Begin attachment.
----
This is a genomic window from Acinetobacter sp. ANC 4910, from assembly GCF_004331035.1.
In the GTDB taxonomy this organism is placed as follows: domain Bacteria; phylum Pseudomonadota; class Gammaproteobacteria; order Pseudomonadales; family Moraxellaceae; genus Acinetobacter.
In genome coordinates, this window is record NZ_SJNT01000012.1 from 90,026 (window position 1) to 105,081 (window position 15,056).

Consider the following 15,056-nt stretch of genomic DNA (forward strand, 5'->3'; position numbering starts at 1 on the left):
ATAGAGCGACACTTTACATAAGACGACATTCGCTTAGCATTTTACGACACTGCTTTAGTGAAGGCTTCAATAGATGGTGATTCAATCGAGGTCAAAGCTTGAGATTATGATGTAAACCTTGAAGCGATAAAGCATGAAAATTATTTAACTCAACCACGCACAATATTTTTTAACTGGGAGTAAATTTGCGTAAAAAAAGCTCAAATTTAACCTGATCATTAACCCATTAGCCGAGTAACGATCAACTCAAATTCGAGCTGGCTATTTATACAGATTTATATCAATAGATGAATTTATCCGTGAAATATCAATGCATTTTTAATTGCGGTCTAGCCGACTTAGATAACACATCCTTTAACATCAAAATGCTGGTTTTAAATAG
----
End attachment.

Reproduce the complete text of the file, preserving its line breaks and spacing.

This is a genomic window from Acinetobacter sp. ANC 4910, from assembly GCF_004331035.1.
In the GTDB taxonomy this organism is placed as follows: domain Bacteria; phylum Pseudomonadota; class Gammaproteobacteria; order Pseudomonadales; family Moraxellaceae; genus Acinetobacter.
In genome coordinates, this window is record NZ_SJNT01000012.1 from 90,026 (window position 1) to 105,081 (window position 15,056).

Consider the following 15,056-nt stretch of genomic DNA (forward strand, 5'->3'; position numbering starts at 1 on the left):
ATAGAGCGACACTTTACATAAGACGACATTCGCTTAGCATTTTACGACACTGCTTTAGTGAAGGCTTCAATAGATGGTGATTCAATCGAGGTCAAAGCTTGAGATTATGATGTAAACCTTGAAGCGATAAAGCATGAAAATTATTTAACTCAACCACGCACAATATTTTTTAACTGGGAGTAAATTTGCGTAAAAAAAGCTCAAATTTAACCTGATCATTAACCCATTAGCCGAGTAACGATCAACTCAAATTCGAGCTGGCTATTTATACAGATTTATATCAATAGATGAATTTATCCGTGAAATATCAATGCATTTTTAATTGCGGTCTAGCCGACTTAGATAACACATCCTTTAACATCAAAATGCTGGTTTTAAATAG